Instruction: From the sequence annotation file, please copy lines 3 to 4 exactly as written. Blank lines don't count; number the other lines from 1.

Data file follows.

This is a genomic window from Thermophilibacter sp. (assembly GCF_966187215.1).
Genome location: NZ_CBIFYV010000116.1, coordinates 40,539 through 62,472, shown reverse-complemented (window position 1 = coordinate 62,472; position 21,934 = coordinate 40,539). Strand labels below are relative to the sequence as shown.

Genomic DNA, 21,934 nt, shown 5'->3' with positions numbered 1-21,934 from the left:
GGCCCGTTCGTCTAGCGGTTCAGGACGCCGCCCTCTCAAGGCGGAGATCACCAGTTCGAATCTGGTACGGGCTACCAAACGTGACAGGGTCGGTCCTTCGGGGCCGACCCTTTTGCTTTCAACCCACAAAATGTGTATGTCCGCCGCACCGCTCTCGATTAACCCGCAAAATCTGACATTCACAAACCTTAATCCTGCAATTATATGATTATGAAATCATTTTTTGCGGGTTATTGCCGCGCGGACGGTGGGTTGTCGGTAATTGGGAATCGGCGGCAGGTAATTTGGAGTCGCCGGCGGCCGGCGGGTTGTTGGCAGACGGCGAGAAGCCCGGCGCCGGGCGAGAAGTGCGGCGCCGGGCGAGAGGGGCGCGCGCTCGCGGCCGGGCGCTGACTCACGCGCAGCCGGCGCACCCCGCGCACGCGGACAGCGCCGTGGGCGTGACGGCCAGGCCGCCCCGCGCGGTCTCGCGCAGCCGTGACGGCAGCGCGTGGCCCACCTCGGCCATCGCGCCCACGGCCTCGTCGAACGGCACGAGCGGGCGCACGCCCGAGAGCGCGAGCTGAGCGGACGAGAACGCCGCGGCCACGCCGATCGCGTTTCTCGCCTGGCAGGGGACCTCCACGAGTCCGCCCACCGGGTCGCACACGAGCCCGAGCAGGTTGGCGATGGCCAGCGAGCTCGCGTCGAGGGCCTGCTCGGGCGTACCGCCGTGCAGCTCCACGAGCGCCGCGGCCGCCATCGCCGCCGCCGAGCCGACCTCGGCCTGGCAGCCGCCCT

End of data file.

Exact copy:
Genomic DNA, 21,934 nt, shown 5'->3' with positions numbered 1-21,934 from the left:
GGCCCGTTCGTCTAGCGGTTCAGGACGCCGCCCTCTCAAGGCGGAGATCACCAGTTCGAATCTGGTACGGGCTACCAAACGTGACAGGGTCGGTCCTTCGGGGCCGACCCTTTTGCTTTCAACCCACAAAATGTGTATGTCCGCCGCACCGCTCTCGATTAACCCGCAAAATCTGACATTCACAAACCTTAATCCTGCAATTATATGATTATGAAATCATTTTTTGCGGGTTATTGCCGCGCGGACGGTGGGTTGTCGGTAATTGGGAATCGGCGGCAGGTAATTTGGAGTCGCCGGCGGCCGGCGGGTTGTTGGCAGACGGCGAGAAGCCCGGCGCCGGGCGAGAAGTGCGGCGCCGGGCGAGAGGGGCGCGCGCTCGCGGCCGGGCGCTGACTCACGCGCAGCCGGCGCACCCCGCGCACGCGGACAGCGCCGTGGGCGTGACGGCCAGGCCGCCCCGCGCGGTCTCGCGCAGCCGTGACGGCAGCGCGTGGCCCACCTCGGCCATCGCGCCCACGGCCTCGTCGAACGGCACGAGCGGGCGCACGCCCGAGAGCGCGAGCTGAGCGGACGAGAACGCCGCGGCCACGCCGATCGCGTTTCTCGCCTGGCAGGGGACCTCCACGAGTCCGCCCACCGGGTCGCACACGAGCCCGAGCAGGTTGGCGATGGCCAGCGAGCTCGCGTCGAGGGCCTGCTCGGGCGTACCGCCGTGCAGCTCCACGAGCGCCGCGGCCGCCATCGCCGCCGCCGAGCCGACCTCGGCCTGGCAGCCGCCCT